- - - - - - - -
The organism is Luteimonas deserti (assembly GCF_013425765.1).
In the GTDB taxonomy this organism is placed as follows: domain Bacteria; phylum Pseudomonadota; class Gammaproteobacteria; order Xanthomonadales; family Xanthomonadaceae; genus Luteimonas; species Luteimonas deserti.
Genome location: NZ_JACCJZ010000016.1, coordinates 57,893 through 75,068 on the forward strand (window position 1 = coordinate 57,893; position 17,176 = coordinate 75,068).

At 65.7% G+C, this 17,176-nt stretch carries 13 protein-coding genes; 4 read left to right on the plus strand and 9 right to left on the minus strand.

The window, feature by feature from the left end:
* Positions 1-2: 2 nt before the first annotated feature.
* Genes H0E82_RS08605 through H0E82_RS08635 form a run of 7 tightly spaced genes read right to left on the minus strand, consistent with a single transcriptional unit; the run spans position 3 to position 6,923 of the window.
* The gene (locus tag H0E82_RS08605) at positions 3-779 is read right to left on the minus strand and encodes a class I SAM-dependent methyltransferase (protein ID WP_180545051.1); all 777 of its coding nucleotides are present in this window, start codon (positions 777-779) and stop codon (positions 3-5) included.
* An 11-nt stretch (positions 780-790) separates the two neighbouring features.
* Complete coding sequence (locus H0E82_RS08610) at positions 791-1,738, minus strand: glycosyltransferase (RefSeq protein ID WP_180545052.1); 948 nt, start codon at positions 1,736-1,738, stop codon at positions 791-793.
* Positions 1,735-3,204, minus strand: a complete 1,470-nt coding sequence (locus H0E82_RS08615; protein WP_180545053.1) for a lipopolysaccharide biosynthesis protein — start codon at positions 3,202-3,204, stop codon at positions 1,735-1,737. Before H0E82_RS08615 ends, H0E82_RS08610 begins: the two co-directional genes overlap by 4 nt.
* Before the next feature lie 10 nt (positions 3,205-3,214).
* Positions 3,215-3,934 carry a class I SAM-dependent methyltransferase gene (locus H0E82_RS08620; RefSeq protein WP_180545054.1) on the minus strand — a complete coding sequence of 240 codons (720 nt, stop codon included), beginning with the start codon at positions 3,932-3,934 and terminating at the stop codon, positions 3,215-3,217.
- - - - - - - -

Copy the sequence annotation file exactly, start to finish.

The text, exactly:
The organism is Luteimonas deserti (assembly GCF_013425765.1).
In the GTDB taxonomy this organism is placed as follows: domain Bacteria; phylum Pseudomonadota; class Gammaproteobacteria; order Xanthomonadales; family Xanthomonadaceae; genus Luteimonas; species Luteimonas deserti.
Genome location: NZ_JACCJZ010000016.1, coordinates 57,893 through 75,068 on the forward strand (window position 1 = coordinate 57,893; position 17,176 = coordinate 75,068).

At 65.7% G+C, this 17,176-nt stretch carries 13 protein-coding genes; 4 read left to right on the plus strand and 9 right to left on the minus strand.

The window, feature by feature from the left end:
* Positions 1-2: 2 nt before the first annotated feature.
* Genes H0E82_RS08605 through H0E82_RS08635 form a run of 7 tightly spaced genes read right to left on the minus strand, consistent with a single transcriptional unit; the run spans position 3 to position 6,923 of the window.
* The gene (locus tag H0E82_RS08605) at positions 3-779 is read right to left on the minus strand and encodes a class I SAM-dependent methyltransferase (protein ID WP_180545051.1); all 777 of its coding nucleotides are present in this window, start codon (positions 777-779) and stop codon (positions 3-5) included.
* An 11-nt stretch (positions 780-790) separates the two neighbouring features.
* Complete coding sequence (locus H0E82_RS08610) at positions 791-1,738, minus strand: glycosyltransferase (RefSeq protein ID WP_180545052.1); 948 nt, start codon at positions 1,736-1,738, stop codon at positions 791-793.
* Positions 1,735-3,204, minus strand: a complete 1,470-nt coding sequence (locus H0E82_RS08615; protein WP_180545053.1) for a lipopolysaccharide biosynthesis protein — start codon at positions 3,202-3,204, stop codon at positions 1,735-1,737. Before H0E82_RS08615 ends, H0E82_RS08610 begins: the two co-directional genes overlap by 4 nt.
* Before the next feature lie 10 nt (positions 3,205-3,214).
* Positions 3,215-3,934 carry a class I SAM-dependent methyltransferase gene (locus H0E82_RS08620; RefSeq protein WP_180545054.1) on the minus strand — a complete coding sequence of 240 codons (720 nt, stop codon included), beginning with the start codon at positions 3,932-3,934 and terminating at the stop codon, positions 3,215-3,217.